On Thursday, January 27 2005, the Iraqi ministry of health released to the BBC's Panorama programme statistics stating that for the six-month period from 1 July 2004 to 1 January 2005:
3,274 people in Iraq were killed and 12, 657 injured in conflict-related violence
2,041 of these deaths were the result of military action, in which 8,542 people were injured
1,233 deaths were the result of "terrorist" incidents
These figures were based on records from Iraqi public hospitals.
The BBC initially reported these figures as meaning that the deaths and injuries resulting from military operations were the result of actions by the multinational force and Iraqi security forces.
On Saturday, the Iraqi ministry of health issued a statement clarifying matters that were the subject of several conversations with the BBC before the report was published, and denying that the conclusion could be drawn from the figures relating to military operations.
It stated that those recorded as killed in military action included Iraqis killed by terrorists, not only those killed by coalition forces or Iraqi security forces; and that those recorded as killed in military action included terrorists themselves, and Iraqi security forces.
The BBC regrets mistakes in its initial published and broadcast reports.
Previous figures from the Iraqi ministry of health were cited in Parliament by UK Foreign Secretary Jack Straw on 17 November 2004 in a written ministerial statement.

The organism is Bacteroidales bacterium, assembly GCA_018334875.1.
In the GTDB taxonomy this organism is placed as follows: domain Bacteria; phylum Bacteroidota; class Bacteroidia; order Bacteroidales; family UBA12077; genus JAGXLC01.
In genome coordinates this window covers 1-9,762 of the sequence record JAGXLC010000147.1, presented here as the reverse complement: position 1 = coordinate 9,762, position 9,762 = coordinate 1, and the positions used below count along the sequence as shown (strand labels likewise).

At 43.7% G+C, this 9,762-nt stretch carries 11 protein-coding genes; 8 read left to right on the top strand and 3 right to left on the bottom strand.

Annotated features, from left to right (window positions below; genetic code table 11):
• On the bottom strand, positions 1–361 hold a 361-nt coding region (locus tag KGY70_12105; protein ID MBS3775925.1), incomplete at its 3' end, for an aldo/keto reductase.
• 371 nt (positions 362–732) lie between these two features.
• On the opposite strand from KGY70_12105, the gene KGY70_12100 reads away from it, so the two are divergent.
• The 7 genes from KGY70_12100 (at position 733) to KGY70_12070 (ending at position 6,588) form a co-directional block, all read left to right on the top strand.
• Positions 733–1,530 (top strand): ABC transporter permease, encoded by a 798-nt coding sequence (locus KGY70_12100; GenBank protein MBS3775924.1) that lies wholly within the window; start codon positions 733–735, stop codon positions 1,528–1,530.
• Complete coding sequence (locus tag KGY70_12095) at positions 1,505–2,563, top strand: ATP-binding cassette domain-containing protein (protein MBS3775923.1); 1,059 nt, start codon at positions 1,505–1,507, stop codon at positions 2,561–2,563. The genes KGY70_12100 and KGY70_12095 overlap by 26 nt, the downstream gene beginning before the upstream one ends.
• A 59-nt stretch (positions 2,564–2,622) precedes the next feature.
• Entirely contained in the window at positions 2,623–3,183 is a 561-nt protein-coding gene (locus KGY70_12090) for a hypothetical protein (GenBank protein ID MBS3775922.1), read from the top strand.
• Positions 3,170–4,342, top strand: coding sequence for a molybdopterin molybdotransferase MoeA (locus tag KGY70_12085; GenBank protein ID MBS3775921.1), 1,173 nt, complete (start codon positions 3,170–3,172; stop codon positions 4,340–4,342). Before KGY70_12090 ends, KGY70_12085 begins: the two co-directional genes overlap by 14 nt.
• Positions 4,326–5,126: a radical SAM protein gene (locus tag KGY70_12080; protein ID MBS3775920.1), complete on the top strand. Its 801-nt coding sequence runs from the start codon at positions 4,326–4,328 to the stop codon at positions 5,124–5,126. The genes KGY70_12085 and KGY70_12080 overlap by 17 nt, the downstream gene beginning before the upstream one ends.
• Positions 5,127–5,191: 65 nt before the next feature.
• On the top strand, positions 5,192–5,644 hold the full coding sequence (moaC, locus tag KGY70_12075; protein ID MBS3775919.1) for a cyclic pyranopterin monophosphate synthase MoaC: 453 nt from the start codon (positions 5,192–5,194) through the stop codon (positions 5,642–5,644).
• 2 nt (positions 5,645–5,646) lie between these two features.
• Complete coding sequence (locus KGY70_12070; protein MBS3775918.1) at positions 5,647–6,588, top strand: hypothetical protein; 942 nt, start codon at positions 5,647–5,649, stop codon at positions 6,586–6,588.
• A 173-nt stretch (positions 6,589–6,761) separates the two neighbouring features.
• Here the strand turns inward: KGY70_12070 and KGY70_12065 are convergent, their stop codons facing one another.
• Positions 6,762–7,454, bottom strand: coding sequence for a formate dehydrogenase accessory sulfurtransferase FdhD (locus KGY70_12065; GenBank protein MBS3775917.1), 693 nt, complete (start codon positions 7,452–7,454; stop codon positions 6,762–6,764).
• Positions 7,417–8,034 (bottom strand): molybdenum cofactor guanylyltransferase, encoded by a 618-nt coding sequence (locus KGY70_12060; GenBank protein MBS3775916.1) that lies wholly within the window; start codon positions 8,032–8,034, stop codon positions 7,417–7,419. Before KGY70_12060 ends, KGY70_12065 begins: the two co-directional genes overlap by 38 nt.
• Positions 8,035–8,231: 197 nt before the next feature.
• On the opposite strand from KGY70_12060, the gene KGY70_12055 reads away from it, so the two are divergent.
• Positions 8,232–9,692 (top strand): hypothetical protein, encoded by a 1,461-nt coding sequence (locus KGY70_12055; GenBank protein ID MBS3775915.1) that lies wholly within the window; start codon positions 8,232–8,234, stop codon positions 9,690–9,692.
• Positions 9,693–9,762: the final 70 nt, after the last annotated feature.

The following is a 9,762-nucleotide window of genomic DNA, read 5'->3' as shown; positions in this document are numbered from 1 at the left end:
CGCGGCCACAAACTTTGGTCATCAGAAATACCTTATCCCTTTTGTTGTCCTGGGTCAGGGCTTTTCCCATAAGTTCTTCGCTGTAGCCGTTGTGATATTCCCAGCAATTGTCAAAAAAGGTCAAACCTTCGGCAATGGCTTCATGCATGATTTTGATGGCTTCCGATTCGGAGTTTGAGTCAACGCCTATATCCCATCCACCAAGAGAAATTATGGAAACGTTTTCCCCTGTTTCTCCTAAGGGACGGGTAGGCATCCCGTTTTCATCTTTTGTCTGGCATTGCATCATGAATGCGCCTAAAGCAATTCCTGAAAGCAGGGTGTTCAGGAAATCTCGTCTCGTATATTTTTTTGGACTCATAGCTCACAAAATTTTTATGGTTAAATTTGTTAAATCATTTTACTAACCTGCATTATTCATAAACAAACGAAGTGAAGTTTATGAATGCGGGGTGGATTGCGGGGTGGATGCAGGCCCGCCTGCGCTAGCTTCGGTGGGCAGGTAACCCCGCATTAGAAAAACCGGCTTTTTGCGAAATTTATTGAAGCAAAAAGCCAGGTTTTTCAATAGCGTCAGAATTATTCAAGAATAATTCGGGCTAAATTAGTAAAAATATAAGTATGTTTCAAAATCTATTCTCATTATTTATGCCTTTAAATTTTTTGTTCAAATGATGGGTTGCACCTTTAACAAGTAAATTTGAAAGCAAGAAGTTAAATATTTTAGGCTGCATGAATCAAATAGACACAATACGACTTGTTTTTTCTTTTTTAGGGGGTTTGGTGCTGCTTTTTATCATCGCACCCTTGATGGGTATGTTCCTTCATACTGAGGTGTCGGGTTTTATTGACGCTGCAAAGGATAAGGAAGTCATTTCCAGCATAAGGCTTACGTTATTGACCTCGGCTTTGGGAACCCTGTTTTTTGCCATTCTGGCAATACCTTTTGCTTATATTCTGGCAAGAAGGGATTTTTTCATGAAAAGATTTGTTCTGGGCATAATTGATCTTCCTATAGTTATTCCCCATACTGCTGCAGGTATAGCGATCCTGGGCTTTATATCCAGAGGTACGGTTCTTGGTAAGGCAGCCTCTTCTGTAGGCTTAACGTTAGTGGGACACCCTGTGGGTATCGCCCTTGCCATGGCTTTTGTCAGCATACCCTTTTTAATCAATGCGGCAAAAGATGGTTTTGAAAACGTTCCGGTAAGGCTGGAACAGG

He said: "In many cases it would be impossible to make a reliably accurate assessment either of the civilian casualties resulting from any particular attacks or of the overall civilian casualties of a conflict. This is particularly true in the conditions that exist in Iraq.
"However, since 5 April 2004 the Iraqi ministry of health has sought to collect casualty data.
"Explaining the procedure, the Iraqi minister of health stated on 29 October: 'Every hospital reports daily the number of civilians (which may include insurgents) who have been killed or injured in terrorist incidents or as a result of military action. All casualties are likely to be taken to hospital in these circumstances except for some insurgents (who may fear arrest) and those with minor injuries. The figures show that between 5 April 2004 and 5 October 2004, 3,853 civilians were killed and 15,517 were injured. I am satisfied that this information is the most reliable available'."
Mr Straw continued: "We share this view. The ministry's figures do not of course cover the whole of the period since military action was taken, but they do include the months of April and August, when casualty figures were particularly high." (Source: Hansard)